Trump reportedly uttered the words to a group of friends who were having dinner nearby at Mar-a-Lago, including two friends who spoke to CBS News about the remark.
Anyone spending time at what has come to be known as the “Winter White House” is not exactly suffering economically, considering the initiation fee is $200,000 and annual dues are $14,000.
Those are the people who fear the “progressives” in America today, and the “progressives” in America today are a reaction to those same people, just as was the case earlier in England, and before that in the Netherlands.
Without the one, there would not be the other.
The powerful few against the impoverished many, which takes us back to the Dutch Patriot Revolt, as follows:
After the halcyon days of the Dutch Golden Age of the first two-thirds of the 17th century, the Dutch economy entered a period of stagnation and relative decline.
The absolute size of Dutch GNP remained constant, but the economy was overtaken by that of other European countries in the course of the 18th century, and in a number of economic sectors, such as the fisheries and most industries that had sprung up in the early 17th century, an absolute decline occurred.
In a direct comparison with where we are today in this country, the deindustrialization of the Netherlands (“offshoring”) resulted in de-urbanization as artisans that had worked in the disappearing industries had to move to areas where work was still to be found, and the shrinking industrial base was also concentrating in particular areas, to the detriment of other areas where certain industries (shipbuilding, textiles) had formerly been prominent.
Thus, just as in America today, in the Netherlands of that time, economic inequality markedly increased during the 18th century with the Dutch economy becoming dominated by a small group of very rich rentiers, and the economy shifted to what we would now call a service economy, in which the commercial sector and the banking sector dominated.
As is the case in this country today, those shifts had a devastating effect on the people who experienced downward social mobility and ended up in the lower strata of Dutch society.
Just as is the case in America today, in the Netherlands back then, the disaffection with the perceived state of the economy and the diplomatic decline was paired with a growing disaffection with the political system of the Dutch Republic among middle-class Dutchmen.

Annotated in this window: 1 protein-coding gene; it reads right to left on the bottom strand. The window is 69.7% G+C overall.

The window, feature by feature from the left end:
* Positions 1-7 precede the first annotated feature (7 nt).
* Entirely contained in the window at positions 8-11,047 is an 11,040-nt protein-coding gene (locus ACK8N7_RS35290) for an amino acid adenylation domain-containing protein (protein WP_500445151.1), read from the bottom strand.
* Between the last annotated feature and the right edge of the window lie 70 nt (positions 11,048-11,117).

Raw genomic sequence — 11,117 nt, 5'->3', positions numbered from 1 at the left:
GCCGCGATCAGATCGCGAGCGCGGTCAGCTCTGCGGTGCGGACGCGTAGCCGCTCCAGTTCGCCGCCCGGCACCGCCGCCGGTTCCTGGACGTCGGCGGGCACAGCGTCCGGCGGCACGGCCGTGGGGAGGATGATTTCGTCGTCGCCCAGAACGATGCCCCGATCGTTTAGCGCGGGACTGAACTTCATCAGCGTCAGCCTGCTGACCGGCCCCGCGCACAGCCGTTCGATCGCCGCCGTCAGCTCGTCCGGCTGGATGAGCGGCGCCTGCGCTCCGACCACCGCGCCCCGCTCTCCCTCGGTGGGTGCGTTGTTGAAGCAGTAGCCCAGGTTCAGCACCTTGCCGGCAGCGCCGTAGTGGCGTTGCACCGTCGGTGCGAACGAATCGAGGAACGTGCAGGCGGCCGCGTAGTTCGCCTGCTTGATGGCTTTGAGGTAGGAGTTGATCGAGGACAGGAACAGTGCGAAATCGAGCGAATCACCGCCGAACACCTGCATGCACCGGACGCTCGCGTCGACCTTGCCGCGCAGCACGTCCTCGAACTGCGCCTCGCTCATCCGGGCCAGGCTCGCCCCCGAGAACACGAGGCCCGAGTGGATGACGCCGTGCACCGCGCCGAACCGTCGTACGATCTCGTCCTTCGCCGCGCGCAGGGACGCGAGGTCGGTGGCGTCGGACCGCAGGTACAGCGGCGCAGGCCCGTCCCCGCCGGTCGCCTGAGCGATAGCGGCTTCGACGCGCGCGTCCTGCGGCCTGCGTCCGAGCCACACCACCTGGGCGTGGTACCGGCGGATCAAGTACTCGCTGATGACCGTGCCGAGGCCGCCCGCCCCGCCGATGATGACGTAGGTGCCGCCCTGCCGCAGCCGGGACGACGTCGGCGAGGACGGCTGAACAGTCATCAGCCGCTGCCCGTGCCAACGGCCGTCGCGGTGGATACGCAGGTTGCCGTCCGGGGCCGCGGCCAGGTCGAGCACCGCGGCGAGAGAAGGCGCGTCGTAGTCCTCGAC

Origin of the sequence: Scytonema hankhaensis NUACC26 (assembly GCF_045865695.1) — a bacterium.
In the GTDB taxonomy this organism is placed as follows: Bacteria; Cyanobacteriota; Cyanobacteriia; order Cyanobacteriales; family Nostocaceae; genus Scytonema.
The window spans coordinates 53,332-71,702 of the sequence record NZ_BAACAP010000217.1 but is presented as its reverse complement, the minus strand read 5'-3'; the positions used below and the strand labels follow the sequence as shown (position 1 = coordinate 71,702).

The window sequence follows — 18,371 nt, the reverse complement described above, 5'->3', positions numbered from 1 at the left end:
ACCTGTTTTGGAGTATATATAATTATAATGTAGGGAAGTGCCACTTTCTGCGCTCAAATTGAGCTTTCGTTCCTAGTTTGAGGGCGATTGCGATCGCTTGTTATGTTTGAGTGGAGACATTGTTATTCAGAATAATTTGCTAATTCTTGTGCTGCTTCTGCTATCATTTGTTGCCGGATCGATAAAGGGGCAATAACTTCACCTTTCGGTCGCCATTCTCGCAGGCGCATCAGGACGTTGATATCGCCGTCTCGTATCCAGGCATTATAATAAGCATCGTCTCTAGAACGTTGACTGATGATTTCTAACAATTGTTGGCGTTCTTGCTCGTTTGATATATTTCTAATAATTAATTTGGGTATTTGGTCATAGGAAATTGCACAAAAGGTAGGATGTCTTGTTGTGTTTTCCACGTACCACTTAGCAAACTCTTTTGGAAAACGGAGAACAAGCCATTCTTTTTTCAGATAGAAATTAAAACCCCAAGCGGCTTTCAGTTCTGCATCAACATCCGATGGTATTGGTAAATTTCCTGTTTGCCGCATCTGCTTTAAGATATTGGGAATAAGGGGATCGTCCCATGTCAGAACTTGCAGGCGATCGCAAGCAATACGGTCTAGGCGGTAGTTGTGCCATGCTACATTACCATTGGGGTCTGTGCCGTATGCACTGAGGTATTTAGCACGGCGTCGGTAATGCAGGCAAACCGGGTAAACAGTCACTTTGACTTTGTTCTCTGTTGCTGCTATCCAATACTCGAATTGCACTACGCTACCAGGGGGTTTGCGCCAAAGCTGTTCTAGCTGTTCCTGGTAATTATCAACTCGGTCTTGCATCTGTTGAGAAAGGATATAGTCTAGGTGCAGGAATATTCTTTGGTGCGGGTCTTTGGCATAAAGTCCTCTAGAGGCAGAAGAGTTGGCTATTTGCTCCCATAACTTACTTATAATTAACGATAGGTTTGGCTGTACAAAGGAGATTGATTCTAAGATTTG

The Dutch “constitution” defined the Dutch Republic as a confederation of sovereign provinces with a republican character, just like America started out so many years ago, where power was supposed to flow upward, from the local governments toward the provincial States, and eventually the States-General. ‘
Those local governments, however, though ostensibly representing “The People” according to the prevailing ideology, had in fact involved into oligarchies dominated by a few families that in the cities at least were not formally part of the nobility, but were considered “patrician” in the classical sense.
Just as is the case in America today, the concentration of power in a more and more closed oligarchy frustrated the middle class, that saw its opportunities for political and social advancement blocked, also because the political patronage in regard to all kinds of petty offices was concentrated in the hands of the oligarchs, who favored their own political allies.
So there is some necessary background, which brings us back to the central question in the minds of Americans all across America today – who exactly is it that Donald Trump, himself a member of the oligarchy, or plutocracy, going to save us from, and how?
So stay tuned, and we will hopefully see what answer emerges here.